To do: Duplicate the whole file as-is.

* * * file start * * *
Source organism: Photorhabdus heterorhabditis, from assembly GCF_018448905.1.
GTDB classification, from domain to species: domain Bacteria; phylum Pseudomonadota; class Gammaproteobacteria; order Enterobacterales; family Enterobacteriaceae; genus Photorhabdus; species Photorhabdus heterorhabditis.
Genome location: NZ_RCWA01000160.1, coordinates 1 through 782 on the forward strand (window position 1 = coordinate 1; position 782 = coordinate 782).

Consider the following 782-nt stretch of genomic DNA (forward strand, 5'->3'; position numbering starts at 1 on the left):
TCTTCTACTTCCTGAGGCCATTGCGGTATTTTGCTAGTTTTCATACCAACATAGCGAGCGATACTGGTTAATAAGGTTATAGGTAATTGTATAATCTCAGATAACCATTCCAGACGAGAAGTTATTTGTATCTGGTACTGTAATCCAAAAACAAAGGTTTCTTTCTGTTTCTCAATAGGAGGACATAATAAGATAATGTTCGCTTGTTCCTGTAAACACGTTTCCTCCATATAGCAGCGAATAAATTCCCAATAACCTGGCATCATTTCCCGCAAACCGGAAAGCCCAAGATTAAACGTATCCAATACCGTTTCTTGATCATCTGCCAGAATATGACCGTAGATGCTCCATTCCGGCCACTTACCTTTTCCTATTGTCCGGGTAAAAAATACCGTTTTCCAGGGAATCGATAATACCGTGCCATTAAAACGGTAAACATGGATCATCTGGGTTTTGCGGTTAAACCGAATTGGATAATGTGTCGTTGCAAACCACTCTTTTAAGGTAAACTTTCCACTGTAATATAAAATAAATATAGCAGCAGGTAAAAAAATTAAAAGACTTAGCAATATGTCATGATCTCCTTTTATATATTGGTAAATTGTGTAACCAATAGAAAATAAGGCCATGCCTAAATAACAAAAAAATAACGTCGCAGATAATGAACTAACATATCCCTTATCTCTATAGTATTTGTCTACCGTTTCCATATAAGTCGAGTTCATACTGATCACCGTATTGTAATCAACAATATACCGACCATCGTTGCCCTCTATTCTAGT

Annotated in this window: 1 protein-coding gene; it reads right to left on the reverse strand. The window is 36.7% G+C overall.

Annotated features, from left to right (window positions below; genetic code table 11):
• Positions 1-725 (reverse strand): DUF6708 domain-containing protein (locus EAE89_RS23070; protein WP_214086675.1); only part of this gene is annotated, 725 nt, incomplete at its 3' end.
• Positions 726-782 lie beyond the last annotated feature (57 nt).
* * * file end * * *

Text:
Source organism: Photorhabdus heterorhabditis, from assembly GCF_018448905.1.
GTDB classification, from domain to species: domain Bacteria; phylum Pseudomonadota; class Gammaproteobacteria; order Enterobacterales; family Enterobacteriaceae; genus Photorhabdus; species Photorhabdus heterorhabditis.
Genome location: NZ_RCWA01000160.1, coordinates 1 through 782 on the forward strand (window position 1 = coordinate 1; position 782 = coordinate 782).

Consider the following 782-nt stretch of genomic DNA (forward strand, 5'->3'; position numbering starts at 1 on the left):
TCTTCTACTTCCTGAGGCCATTGCGGTATTTTGCTAGTTTTCATACCAACATAGCGAGCGATACTGGTTAATAAGGTTATAGGTAATTGTATAATCTCAGATAACCATTCCAGACGAGAAGTTATTTGTATCTGGTACTGTAATCCAAAAACAAAGGTTTCTTTCTGTTTCTCAATAGGAGGACATAATAAGATAATGTTCGCTTGTTCCTGTAAACACGTTTCCTCCATATAGCAGCGAATAAATTCCCAATAACCTGGCATCATTTCCCGCAAACCGGAAAGCCCAAGATTAAACGTATCCAATACCGTTTCTTGATCATCTGCCAGAATATGACCGTAGATGCTCCATTCCGGCCACTTACCTTTTCCTATTGTCCGGGTAAAAAATACCGTTTTCCAGGGAATCGATAATACCGTGCCATTAAAACGGTAAACATGGATCATCTGGGTTTTGCGGTTAAACCGAATTGGATAATGTGTCGTTGCAAACCACTCTTTTAAGGTAAACTTTCCACTGTAATATAAAATAAATATAGCAGCAGGTAAAAAAATTAAAAGACTTAGCAATATGTCATGATCTCCTTTTATATATTGGTAAATTGTGTAACCAATAGAAAATAAGGCCATGCCTAAATAACAAAAAAATAACGTCGCAGATAATGAACTAACATATCCCTTATCTCTATAGTATTTGTCTACCGTTTCCATATAAGTCGAGTTCATACTGATCACCGTATTGTAATCAACAATATACCGACCATCGTTGCCCTCTATTCTAGT

Annotated in this window: 1 protein-coding gene; it reads right to left on the reverse strand. The window is 36.7% G+C overall.

Annotated features, from left to right (window positions below; genetic code table 11):
• Positions 1-725 (reverse strand): DUF6708 domain-containing protein (locus EAE89_RS23070; protein WP_214086675.1); only part of this gene is annotated, 725 nt, incomplete at its 3' end.
• Positions 726-782 lie beyond the last annotated feature (57 nt).